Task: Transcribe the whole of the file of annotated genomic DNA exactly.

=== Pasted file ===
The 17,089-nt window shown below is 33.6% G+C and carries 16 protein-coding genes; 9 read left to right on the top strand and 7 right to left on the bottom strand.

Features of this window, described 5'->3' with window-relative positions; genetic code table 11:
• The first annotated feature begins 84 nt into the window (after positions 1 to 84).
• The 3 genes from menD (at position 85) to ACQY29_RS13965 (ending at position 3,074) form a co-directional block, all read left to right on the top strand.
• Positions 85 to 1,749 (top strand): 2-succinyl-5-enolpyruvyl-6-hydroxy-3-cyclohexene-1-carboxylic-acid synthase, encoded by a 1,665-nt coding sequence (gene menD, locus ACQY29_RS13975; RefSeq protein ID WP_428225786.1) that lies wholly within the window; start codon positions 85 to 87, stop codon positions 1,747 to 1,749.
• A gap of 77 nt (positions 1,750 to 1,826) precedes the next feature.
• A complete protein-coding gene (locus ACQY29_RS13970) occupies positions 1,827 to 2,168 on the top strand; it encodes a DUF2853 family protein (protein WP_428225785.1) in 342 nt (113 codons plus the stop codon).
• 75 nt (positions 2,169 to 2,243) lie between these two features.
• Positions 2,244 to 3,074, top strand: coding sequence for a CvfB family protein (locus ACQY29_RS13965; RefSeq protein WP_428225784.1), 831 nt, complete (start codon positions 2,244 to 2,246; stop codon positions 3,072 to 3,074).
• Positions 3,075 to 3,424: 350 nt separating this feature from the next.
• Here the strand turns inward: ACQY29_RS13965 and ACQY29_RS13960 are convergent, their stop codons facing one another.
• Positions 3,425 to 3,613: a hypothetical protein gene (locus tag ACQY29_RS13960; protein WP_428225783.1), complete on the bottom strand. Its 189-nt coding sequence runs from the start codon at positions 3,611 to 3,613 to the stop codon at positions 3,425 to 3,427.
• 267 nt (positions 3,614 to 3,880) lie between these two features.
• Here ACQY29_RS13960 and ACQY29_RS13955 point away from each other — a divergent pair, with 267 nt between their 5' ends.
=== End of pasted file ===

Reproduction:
The 17,089-nt window shown below is 33.6% G+C and carries 16 protein-coding genes; 9 read left to right on the top strand and 7 right to left on the bottom strand.

Features of this window, described 5'->3' with window-relative positions; genetic code table 11:
• The first annotated feature begins 84 nt into the window (after positions 1 to 84).
• The 3 genes from menD (at position 85) to ACQY29_RS13965 (ending at position 3,074) form a co-directional block, all read left to right on the top strand.
• Positions 85 to 1,749 (top strand): 2-succinyl-5-enolpyruvyl-6-hydroxy-3-cyclohexene-1-carboxylic-acid synthase, encoded by a 1,665-nt coding sequence (gene menD, locus ACQY29_RS13975; RefSeq protein ID WP_428225786.1) that lies wholly within the window; start codon positions 85 to 87, stop codon positions 1,747 to 1,749.
• A gap of 77 nt (positions 1,750 to 1,826) precedes the next feature.
• A complete protein-coding gene (locus ACQY29_RS13970) occupies positions 1,827 to 2,168 on the top strand; it encodes a DUF2853 family protein (protein WP_428225785.1) in 342 nt (113 codons plus the stop codon).
• 75 nt (positions 2,169 to 2,243) lie between these two features.
• Positions 2,244 to 3,074, top strand: coding sequence for a CvfB family protein (locus ACQY29_RS13965; RefSeq protein WP_428225784.1), 831 nt, complete (start codon positions 2,244 to 2,246; stop codon positions 3,072 to 3,074).
• Positions 3,075 to 3,424: 350 nt separating this feature from the next.
• Here the strand turns inward: ACQY29_RS13965 and ACQY29_RS13960 are convergent, their stop codons facing one another.
• Positions 3,425 to 3,613: a hypothetical protein gene (locus tag ACQY29_RS13960; protein WP_428225783.1), complete on the bottom strand. Its 189-nt coding sequence runs from the start codon at positions 3,611 to 3,613 to the stop codon at positions 3,425 to 3,427.
• 267 nt (positions 3,614 to 3,880) lie between these two features.
• Here ACQY29_RS13960 and ACQY29_RS13955 point away from each other — a divergent pair, with 267 nt between their 5' ends.